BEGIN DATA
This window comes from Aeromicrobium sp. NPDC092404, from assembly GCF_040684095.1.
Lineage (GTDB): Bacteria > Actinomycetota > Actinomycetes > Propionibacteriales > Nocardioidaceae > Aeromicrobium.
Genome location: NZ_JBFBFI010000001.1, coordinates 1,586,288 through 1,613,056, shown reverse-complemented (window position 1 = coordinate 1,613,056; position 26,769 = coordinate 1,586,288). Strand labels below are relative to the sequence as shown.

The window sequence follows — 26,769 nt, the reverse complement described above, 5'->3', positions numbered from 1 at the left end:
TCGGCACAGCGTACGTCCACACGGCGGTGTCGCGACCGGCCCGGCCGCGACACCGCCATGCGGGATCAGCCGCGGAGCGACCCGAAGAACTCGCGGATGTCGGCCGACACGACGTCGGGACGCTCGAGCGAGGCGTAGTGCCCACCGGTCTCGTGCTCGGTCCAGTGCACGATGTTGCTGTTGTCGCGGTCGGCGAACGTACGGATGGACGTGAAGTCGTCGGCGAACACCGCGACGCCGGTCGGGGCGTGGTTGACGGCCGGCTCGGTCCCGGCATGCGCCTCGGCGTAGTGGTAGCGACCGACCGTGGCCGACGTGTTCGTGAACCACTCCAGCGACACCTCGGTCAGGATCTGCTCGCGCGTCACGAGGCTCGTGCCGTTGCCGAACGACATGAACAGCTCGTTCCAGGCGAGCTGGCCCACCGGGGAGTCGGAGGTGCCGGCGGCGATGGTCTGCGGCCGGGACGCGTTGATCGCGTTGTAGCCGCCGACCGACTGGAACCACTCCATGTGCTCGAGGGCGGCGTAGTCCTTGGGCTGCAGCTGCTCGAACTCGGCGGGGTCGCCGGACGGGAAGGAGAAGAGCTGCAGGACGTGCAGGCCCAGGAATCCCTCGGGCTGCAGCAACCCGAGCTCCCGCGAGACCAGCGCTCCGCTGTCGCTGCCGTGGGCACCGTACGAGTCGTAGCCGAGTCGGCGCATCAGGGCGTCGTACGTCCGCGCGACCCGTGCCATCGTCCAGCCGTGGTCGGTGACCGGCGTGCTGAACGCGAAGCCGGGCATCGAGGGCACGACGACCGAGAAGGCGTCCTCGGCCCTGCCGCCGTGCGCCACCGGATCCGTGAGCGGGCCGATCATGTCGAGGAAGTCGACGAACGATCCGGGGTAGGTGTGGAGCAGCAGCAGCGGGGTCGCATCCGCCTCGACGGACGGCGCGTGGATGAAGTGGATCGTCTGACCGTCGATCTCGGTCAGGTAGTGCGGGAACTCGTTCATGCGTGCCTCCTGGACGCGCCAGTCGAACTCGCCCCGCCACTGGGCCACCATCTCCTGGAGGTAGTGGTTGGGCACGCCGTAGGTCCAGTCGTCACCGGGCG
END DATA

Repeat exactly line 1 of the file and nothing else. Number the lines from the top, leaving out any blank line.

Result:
This window comes from Aeromicrobium sp. NPDC092404, from assembly GCF_040684095.1.